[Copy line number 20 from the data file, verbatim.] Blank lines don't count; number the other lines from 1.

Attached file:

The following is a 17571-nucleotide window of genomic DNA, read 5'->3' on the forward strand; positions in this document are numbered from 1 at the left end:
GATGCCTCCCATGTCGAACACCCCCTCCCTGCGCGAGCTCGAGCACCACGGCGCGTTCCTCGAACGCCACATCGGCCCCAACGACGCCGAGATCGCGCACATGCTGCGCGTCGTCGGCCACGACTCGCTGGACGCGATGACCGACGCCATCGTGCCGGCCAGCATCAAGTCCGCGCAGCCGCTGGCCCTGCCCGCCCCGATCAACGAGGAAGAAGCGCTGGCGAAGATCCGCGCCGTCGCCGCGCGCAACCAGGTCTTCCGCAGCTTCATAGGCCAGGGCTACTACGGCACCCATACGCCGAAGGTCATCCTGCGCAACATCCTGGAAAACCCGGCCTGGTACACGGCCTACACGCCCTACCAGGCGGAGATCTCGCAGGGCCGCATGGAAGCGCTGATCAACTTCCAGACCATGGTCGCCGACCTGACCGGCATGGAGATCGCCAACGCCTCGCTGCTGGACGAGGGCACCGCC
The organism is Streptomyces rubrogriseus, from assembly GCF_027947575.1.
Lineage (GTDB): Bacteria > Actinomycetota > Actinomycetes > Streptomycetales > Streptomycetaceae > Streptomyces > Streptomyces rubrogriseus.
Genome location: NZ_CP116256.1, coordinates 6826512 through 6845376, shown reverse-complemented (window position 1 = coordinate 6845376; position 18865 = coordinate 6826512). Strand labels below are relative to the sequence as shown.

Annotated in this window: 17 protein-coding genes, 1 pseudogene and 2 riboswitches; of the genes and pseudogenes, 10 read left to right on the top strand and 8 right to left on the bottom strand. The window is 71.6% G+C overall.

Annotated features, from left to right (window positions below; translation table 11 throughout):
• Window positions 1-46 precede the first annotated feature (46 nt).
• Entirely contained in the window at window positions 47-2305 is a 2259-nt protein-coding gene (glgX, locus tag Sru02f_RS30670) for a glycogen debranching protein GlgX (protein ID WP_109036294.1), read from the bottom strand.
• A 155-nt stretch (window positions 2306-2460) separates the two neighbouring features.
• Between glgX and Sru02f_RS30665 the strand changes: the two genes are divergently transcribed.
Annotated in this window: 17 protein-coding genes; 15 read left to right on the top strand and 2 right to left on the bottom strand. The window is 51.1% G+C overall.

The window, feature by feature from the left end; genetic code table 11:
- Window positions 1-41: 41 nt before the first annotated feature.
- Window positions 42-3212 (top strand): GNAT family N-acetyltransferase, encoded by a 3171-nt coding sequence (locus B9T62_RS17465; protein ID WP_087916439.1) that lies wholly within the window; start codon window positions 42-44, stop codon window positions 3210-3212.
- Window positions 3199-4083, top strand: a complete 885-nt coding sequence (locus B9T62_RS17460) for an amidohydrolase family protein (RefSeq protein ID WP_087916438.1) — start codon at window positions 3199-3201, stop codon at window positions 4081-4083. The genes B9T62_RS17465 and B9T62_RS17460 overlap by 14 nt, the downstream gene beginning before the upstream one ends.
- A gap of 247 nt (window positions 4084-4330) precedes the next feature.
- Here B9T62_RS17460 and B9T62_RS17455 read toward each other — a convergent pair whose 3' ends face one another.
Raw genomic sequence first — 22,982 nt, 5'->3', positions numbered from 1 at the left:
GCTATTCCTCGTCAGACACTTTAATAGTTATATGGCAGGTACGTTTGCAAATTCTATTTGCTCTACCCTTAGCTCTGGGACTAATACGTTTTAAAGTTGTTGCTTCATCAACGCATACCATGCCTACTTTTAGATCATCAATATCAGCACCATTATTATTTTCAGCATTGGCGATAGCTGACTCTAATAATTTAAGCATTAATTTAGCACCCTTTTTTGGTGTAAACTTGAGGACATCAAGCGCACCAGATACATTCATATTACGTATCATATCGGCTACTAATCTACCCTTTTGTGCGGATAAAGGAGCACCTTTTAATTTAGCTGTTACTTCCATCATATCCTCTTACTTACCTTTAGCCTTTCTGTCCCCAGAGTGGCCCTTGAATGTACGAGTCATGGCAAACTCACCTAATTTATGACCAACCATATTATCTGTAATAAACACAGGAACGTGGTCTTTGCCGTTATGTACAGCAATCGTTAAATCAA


GCTATTCCTCGTCAGACACTTTAATAGTTATATGGCAGGTACGTTTGCAAATTCTATTTGCTCTACCCTTAGCTCTGGGACTAATACGTTTTAAAGTTGTTGCTTCATCAACGCATACCATGCCTACTTTTAGATCATCAATATCAGCACCATTATTATTTTCAGCATTGGCGATAGCTGACTCTAATAATTTAAGCATTAATTTAGCACCCTTTTTTGGTGTAAACTTGAGGACATCAAGCGCACCAGATACATTCATATTACGTATCATATCGGCTACTAATCTACCCTTTTGTGCGGATAAAGGAGCACCTTTTAATTTAGCTGTTACTTCCATCATATCCTCTTACTTACCTTTAGCCTTTCTGTCCCCAGAGTGGCCCTTGAATGTACGAGTCATGGCAAACTCACCTAATTTATGACCAACCATATTATCTGTAATAAACACAGGAACGTGGTCTTTGCCGTTATGTACAGCAATCGTTAAATCAA